One of the standard sailing guides to Polynesia refers to Rapa as "the strangest island in the Pacific".
That of course offers a strong allure. But whenever I've read that page I've also heard a rebuttal forming in the back of my mind.
Everyone knows that Tasmania is the strangest island in the Pacific.
But while Rapa is unlikely to gain that title any time soon, it has replaced Tassie as a different sort of superlative.
In the very first week we ever spent in Hobart, we found ourselves socially engaged - either going to someone's house for dinner, or having people to the boat - five of the seven nights. This in spite of the fact that we arrived knowing no one there. That record has forever since stood as our defining standard for a friendly place.
Well, Tassie - move over, you're second best once again. This is our eighth day in Rapa. And we've had social engagements on seven of those days.
It would have been a perfect eight for eight, except for the one night that the person we had invited for dinner saw us driving around in someone else's truck shortly before the appointed hour, and concluded that our plans must have changed.
And that's a twist on top of everything that's been going on - there's this steady back beat of spontaneous events that occur at all hours, courtesy of a very social place where not many adults have a strict 9 to 5 schedule for filling their days.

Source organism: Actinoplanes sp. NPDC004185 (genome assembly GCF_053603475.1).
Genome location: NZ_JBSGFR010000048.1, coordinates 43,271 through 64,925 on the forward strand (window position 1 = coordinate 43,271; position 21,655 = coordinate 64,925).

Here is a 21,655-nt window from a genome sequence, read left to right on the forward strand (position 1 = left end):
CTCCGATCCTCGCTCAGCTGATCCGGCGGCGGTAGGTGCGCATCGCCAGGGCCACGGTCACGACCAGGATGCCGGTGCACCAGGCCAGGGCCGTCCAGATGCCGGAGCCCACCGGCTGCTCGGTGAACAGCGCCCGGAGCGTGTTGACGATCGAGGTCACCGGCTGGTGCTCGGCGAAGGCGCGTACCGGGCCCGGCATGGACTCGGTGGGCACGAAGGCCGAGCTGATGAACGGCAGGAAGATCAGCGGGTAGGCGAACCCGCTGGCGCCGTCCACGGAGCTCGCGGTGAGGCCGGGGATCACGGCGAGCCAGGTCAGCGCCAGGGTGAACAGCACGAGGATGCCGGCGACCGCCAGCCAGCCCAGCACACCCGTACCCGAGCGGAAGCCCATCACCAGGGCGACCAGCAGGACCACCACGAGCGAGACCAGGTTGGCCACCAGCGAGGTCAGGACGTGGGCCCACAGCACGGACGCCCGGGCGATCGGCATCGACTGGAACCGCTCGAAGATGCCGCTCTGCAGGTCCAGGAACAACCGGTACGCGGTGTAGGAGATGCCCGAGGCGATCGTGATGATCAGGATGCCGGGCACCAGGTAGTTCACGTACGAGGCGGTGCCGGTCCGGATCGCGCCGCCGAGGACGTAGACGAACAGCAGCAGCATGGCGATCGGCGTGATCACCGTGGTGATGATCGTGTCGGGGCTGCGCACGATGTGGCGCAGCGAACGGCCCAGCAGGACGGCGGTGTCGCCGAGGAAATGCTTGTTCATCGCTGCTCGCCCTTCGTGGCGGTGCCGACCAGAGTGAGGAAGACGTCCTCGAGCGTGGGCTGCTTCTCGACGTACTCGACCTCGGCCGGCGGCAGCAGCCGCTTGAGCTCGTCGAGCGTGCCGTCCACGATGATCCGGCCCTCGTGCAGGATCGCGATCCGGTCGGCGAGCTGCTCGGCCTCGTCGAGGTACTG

Finally - truth in advertising - all this frenetic activity has not been solely due to the vivacious nature of the place and our honed skills at getting down with the people. We have very much been riding the coattails of the National Geographic group that is here. They have done a fantastic job of interacting with the people of Rapa, and the community has responded by throwing down some incredible Polynesian hospitality. Like, completely incredible. Like, you could sail the Pacific for years and see nothing like it incredible. And for some reason, everyone has decided that the family on the voilier parked next to the Nat Geo boat should naturally also be treated as honored guests at all of these events.
The Hanse Explorer will be heading off to Tahiti tomorrow, leaving us to our own social devices.
Eric will be at school tomorrow, having matriculated from being a slightly stir-crazy boat kid to being one more problem with which the teacher of the three- and four-year-olds can fill her day.
Alisa, I think, will be learning to make popoi at someone's house.
I think we're ready to fly solo.